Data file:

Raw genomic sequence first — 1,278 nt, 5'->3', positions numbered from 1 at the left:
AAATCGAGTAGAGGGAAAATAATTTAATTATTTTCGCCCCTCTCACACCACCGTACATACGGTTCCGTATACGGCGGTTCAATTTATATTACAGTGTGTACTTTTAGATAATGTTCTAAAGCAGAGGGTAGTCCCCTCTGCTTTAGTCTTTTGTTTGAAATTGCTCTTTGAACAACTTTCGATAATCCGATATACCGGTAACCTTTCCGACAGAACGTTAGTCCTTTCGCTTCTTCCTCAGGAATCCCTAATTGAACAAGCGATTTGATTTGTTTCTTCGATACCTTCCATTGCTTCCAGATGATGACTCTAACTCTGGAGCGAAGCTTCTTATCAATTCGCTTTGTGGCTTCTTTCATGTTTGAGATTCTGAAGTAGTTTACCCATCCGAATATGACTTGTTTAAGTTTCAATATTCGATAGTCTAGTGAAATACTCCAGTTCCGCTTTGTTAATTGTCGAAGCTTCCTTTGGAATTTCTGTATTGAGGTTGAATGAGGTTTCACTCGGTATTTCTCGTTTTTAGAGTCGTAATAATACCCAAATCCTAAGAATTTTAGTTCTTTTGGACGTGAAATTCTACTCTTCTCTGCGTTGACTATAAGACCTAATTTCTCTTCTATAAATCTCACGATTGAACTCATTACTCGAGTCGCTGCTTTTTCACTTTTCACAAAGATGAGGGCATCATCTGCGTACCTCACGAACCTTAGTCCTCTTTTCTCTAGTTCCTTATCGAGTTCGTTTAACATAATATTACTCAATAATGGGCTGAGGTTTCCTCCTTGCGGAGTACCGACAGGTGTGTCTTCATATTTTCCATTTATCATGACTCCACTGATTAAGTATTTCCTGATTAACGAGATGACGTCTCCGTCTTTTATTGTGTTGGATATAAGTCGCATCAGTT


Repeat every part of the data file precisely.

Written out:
Raw genomic sequence first — 1,278 nt, 5'->3', positions numbered from 1 at the left:
AAATCGAGTAGAGGGAAAATAATTTAATTATTTTCGCCCCTCTCACACCACCGTACATACGGTTCCGTATACGGCGGTTCAATTTATATTACAGTGTGTACTTTTAGATAATGTTCTAAAGCAGAGGGTAGTCCCCTCTGCTTTAGTCTTTTGTTTGAAATTGCTCTTTGAACAACTTTCGATAATCCGATATACCGGTAACCTTTCCGACAGAACGTTAGTCCTTTCGCTTCTTCCTCAGGAATCCCTAATTGAACAAGCGATTTGATTTGTTTCTTCGATACCTTCCATTGCTTCCAGATGATGACTCTAACTCTGGAGCGAAGCTTCTTATCAATTCGCTTTGTGGCTTCTTTCATGTTTGAGATTCTGAAGTAGTTTACCCATCCGAATATGACTTGTTTAAGTTTCAATATTCGATAGTCTAGTGAAATACTCCAGTTCCGCTTTGTTAATTGTCGAAGCTTCCTTTGGAATTTCTGTATTGAGGTTGAATGAGGTTTCACTCGGTATTTCTCGTTTTTAGAGTCGTAATAATACCCAAATCCTAAGAATTTTAGTTCTTTTGGACGTGAAATTCTACTCTTCTCTGCGTTGACTATAAGACCTAATTTCTCTTCTATAAATCTCACGATTGAACTCATTACTCGAGTCGCTGCTTTTTCACTTTTCACAAAGATGAGGGCATCATCTGCGTACCTCACGAACCTTAGTCCTCTTTTCTCTAGTTCCTTATCGAGTTCGTTTAACATAATATTACTCAATAATGGGCTGAGGTTTCCTCCTTGCGGAGTACCGACAGGTGTGTCTTCATATTTTCCATTTATCATGACTCCACTGATTAAGTATTTCCTGATTAACGAGATGACGTCTCCGTCTTTTATTGTGTTGGATATAAGTCGCATCAGTT